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UGA: High Cotton A Look at 2011 Prices and Competitiveness

Nov 23, 2010


By Don Shurley,
University of Georgia,
donshur@uga.edu

Dec2011 cotton futures closed today at just under 98 cents (97.96 cents/lb). Prices for both this year’s crop and next year’s crop continue to climb. Dec2010 closed today at just over $1.42. Demand for cotton has remained strong and aided by the weakening dollar. There remains uncertainty about the China crop that also adds strength to prices. USDA’s November supply/demand report will be released on Tuesday, Nov 9.

The 2010 crop is mostly already sold and the remainder should be sold when the bales are available. Producers should strongly consider pricing a portion of the 2011 crop. The US will plant more cotton in 2011. Prices for competing crops like corn and soybeans are also high but we will likely still plant more cotton. Contract prices for peanuts are also expected to be competitive with other crops.

Today, 2011 cotton is over 90 cents. Corn is over $5.50 and soybeans are over $12. These are futures prices—you can adjust these for your typical harvest time basis to determine the equivalent cash price. I understand a peanut contract is now available at $500 or better on limited poundage. Although prices are up, costs are also expected to be up compared to 2010. Fertilizer and diesel are both expected to be up compared to this year. Other costs are not known at this time. Crop insurance premiums are also expected to be up because price elections will be higher and thus value of coverage higher.

After 3 consecutive years of decline (2007-2009) US cotton acreage increased in 2010. Acreage has rebound in all regions but the decrease was more pronounced and the increase has been slower to materialize in the Mid-South. Corn and soybeans have been relatively more attractive compared to cotton, even at higher cotton prices for 2010. US cotton acreage is very likely to increase in 2011 but the Mid-South may be the key factor in how much the increase will be.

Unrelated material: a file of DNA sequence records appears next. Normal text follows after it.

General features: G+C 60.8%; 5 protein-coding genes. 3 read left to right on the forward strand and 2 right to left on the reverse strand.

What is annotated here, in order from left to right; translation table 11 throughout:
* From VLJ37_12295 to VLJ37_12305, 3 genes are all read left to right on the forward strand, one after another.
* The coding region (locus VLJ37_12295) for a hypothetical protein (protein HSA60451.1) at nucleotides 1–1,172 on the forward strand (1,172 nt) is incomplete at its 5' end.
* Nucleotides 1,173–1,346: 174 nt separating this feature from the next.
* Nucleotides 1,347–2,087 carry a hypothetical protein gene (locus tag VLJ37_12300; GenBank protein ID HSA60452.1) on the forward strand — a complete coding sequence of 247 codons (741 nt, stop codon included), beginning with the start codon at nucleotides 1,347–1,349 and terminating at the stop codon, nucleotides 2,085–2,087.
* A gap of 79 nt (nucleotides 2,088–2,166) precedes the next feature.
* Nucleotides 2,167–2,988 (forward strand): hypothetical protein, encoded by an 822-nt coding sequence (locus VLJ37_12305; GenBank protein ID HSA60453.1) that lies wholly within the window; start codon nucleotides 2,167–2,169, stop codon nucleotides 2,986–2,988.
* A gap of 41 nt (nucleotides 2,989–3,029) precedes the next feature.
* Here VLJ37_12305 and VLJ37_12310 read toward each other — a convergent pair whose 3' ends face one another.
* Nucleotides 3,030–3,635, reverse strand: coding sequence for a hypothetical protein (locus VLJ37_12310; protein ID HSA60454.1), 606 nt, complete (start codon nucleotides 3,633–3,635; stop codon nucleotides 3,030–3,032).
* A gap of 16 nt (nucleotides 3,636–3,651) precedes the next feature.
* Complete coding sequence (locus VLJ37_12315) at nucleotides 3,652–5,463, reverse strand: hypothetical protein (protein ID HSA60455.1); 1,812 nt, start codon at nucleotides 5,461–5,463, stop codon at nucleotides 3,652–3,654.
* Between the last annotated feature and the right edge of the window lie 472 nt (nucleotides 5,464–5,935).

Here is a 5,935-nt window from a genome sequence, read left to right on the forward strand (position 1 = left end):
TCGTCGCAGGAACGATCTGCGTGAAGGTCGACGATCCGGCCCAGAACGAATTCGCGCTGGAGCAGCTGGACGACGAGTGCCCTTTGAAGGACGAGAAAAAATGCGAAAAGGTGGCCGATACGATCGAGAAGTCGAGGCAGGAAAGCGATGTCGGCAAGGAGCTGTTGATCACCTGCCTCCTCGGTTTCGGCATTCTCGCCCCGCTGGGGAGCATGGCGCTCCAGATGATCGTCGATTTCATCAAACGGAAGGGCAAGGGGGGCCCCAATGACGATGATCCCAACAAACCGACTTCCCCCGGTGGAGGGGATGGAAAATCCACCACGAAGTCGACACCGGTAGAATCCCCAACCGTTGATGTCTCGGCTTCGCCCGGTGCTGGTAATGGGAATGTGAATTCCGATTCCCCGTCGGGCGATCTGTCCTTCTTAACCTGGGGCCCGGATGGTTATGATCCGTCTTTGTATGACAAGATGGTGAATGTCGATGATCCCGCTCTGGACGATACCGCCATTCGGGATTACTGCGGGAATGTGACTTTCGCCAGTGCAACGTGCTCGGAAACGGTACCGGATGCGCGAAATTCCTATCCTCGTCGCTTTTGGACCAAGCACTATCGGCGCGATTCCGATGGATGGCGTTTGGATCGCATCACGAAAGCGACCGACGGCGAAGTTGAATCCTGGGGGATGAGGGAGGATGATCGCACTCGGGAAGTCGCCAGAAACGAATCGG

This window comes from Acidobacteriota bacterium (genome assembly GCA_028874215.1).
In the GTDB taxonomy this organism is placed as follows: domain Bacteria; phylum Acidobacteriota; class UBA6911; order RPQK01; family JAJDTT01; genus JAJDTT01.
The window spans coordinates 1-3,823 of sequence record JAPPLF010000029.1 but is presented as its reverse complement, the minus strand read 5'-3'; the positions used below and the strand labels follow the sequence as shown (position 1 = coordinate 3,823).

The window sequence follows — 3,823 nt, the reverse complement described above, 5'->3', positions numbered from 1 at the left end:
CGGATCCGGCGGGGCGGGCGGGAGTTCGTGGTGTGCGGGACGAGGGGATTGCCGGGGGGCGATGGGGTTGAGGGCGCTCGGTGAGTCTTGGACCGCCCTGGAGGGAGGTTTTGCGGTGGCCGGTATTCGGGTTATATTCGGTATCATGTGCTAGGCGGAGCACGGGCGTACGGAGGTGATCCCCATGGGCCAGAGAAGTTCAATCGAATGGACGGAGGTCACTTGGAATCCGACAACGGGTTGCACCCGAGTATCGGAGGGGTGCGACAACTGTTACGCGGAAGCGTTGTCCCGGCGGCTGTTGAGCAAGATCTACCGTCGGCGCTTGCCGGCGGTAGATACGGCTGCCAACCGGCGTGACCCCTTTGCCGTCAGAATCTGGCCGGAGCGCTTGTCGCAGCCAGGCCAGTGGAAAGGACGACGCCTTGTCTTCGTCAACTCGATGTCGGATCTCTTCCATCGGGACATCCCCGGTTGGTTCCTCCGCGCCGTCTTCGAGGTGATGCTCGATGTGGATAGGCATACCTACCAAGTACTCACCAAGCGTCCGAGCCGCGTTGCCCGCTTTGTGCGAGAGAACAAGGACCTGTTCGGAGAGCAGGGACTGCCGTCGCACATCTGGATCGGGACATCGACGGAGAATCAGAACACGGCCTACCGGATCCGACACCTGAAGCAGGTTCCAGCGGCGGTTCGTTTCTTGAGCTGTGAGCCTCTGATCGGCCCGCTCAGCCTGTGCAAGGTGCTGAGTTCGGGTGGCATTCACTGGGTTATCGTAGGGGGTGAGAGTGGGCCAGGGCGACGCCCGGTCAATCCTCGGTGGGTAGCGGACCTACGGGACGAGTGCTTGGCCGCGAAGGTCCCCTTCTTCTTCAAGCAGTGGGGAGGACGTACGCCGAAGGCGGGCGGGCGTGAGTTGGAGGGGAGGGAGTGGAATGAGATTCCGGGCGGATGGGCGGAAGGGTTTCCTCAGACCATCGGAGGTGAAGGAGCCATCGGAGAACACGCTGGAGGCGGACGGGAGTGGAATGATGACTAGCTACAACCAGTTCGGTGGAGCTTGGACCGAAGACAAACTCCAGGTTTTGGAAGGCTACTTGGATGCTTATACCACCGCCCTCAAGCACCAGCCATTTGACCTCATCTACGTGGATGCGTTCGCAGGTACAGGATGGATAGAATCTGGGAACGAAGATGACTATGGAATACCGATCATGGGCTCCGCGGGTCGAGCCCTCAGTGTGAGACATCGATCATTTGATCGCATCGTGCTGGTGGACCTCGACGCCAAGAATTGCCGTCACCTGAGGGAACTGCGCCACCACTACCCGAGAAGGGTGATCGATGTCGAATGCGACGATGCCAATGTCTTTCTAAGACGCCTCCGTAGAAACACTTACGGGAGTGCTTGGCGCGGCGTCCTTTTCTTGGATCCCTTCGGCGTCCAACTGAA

As we begin to look ahead to next season, rarely have prices been so attractive for most/all crops in the same season. All crops look set to compete for acreage. Expected yield, price, volatility in price, costs, weather, and crop rotation are all factors that will determine what is actually planted.

Prices will change between now and planting season and once planted, between then and harvest. Planting decisions are made based what prices are expected to be for the crop or on relative prices at a given point in time—in other words, no one knows what prices will actually be but if all prices were to change by the same proportion, the ranking would not change.

Below are EARLY estimates of comparative costs and returns for 2011. This is based on UGA Extension budgets for 2010 adjusted for estimated increase in fertilizer and fuel prices only. Costs and yield are the average of irrigated and non-irrigated production and using conventional tillage practices. Prices will change and will also depend on the cash market basis in your area, but these net returns are based on how prices stand as of right now. Costs will also change. Cotton is priced at 90 cents which is actually a little cheap since Dec2011 futures are currently at 98 cents.

                                           Corn     Cotton     Peanuts     Soybeans
Expected Yield *                     135      900         3400           43
Current Relative Prices             5.25    0.90         500            11.00
Expected Income                     709     810          850            473
Variable Cost **                       420     455          566             259
Return Above Variable Cost      289      355         284             259

*Average of irrigated and non-irrigated, conventional tillage.

** UGA Extension 2010 estimated cost adjusted for fertilizer and fuel only.

Chances are, cotton acreage will increase in 2011. Weather permitting, production will also increase. Common sense tells us that with an increase in supply, prices will eventually decline. Perhaps so-- but let’s also remember that we will be going into the 2011 crop year with already very tight supplies. Should production problems develop in the US or key foreign countries like China, India, etc. like we’ve seen this year, things could get interesting even for next year’s crop. The demand side is also important. With increased supply possible (likely), prices will tend to weaken unless demand growth can match the increase in supply. Taking action at current levels on at least some portion of the expected 2011 crop seems like a good idea and I get the impression that growers are already doing that.